The first photo-sharing website that I used was Photobucket. I can't remember how many pictures I uploaded to that site but I don't think it was that many. Probably ten to twenty files arranged in a few albums. I am not sure of the quantity because I no longer have access to the site, having abandoned my account many years ago. I'm certain the account is obsolete but Photobucket itself is still alive and kicking.

Later on, I found out that many of my photographer friends use Flickr (owned by Yahoo). When Google became an established IT company, they provided Picasa as a direct competitor to Flickr. Even so, I was not moved to be a user of either of the two most popular photo sites. I prefer to share my photos sparingly as part of my blog posts.

When mobile computing came into the mainstream with the use of smartphones, Instagram became the hot app for photo-sharing. Still, I have not been drawn to ride on that bandwagon, at least not for that particular app. But yesterday, things changed a bit...

I was browsing through fellow blogger Pak Adib's pages (Adib Noh - The Reader) when I chanced upon an old entry where he mentioned that some of his photos are on sale at Getty Images via a new photo-sharing app. I got to know of Pak Adib from the Sentraal Station FB blogger's group and noted that he is a keen photographer. He has uploaded a number of his photos in his blog and very good photos they are.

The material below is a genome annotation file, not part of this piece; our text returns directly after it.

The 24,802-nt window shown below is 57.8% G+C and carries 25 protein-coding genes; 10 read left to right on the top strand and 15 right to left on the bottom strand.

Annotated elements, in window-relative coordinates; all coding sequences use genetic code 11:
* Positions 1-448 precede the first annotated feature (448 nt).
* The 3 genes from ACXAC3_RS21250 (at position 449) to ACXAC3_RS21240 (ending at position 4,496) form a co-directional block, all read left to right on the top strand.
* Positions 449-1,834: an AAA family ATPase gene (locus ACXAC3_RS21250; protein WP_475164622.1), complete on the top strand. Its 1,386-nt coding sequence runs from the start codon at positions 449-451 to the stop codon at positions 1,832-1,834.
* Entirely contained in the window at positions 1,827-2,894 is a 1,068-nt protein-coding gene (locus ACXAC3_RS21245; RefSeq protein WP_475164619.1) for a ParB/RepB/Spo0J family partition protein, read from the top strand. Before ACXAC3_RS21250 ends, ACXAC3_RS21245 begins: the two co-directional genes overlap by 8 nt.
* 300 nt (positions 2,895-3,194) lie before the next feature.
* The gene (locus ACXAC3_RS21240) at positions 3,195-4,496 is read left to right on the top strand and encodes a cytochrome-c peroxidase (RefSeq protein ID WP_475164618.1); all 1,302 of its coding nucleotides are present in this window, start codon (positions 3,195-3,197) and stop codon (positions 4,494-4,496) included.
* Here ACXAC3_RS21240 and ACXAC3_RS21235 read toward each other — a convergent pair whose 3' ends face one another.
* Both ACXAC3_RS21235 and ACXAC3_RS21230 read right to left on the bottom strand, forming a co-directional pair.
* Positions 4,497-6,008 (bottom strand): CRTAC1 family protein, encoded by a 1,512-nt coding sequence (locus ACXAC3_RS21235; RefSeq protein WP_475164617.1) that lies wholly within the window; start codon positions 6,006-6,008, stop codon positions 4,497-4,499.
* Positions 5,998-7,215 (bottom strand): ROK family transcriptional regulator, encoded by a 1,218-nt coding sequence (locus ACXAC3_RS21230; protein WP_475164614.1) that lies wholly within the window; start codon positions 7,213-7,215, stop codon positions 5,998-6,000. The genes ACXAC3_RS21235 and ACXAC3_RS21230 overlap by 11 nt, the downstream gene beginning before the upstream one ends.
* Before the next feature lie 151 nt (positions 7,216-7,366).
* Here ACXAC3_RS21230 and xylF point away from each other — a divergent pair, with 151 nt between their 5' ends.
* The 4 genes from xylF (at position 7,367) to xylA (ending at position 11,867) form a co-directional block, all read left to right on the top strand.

The app recommended by Pak Adib is called EyeEm. It works primarily for mobile smartphones (both Android and IOS) but there is also a desktop version. I had a look at the app and viewed some of Pak Adib's already extensive collection of photos on show. I have been bitten. I soon signed up for an account and started to upload some photographs, just as a start. I now have the app running both on mobile and desktop.

To my photographer (both serious and casual) friends, do have a peek at this site. If you decide to join, feel free to have a look at my profile. Just search for or Fadhil Isma. Perhaps then, we could follow each other.

Port of Tanjung Pelepas at dusk. A similar pic can be seen at EyeEm.

Tuesday, 1 September 2015

Formerly broad, not long

The 2015 Athletics World Championship in Beijing has just ended two days ago. For the week that the sports event was in progress, I was mostly in front of the television, engrossed in watching the live transmission from China.